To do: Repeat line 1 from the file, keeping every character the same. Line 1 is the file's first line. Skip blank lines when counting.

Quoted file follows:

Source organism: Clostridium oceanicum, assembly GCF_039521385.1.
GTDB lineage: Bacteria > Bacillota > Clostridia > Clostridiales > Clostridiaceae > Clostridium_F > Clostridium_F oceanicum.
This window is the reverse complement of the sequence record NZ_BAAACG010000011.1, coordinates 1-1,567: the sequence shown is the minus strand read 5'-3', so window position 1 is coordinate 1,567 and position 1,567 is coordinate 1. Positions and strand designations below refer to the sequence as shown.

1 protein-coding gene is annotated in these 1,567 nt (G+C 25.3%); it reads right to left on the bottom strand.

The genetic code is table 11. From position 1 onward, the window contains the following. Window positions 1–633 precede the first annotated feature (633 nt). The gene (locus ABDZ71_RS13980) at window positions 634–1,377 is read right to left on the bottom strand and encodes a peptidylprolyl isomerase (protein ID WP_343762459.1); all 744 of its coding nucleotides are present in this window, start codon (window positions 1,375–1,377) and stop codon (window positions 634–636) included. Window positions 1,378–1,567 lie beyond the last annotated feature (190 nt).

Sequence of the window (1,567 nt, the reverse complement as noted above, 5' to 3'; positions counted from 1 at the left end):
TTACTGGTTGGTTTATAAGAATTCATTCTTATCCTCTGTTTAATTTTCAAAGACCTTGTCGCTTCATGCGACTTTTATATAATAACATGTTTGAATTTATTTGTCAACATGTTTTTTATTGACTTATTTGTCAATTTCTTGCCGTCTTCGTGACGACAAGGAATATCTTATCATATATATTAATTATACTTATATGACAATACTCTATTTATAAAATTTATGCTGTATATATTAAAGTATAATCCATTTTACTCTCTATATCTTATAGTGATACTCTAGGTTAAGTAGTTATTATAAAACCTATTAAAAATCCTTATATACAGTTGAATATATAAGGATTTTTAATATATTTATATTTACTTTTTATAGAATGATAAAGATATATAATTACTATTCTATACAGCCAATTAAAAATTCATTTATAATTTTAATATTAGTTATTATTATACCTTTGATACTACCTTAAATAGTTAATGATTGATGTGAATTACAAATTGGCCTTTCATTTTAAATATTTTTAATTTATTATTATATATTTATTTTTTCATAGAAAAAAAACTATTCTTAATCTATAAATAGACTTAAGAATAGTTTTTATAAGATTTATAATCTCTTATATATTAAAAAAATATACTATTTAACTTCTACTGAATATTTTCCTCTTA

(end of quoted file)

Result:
Source organism: Clostridium oceanicum, assembly GCF_039521385.1.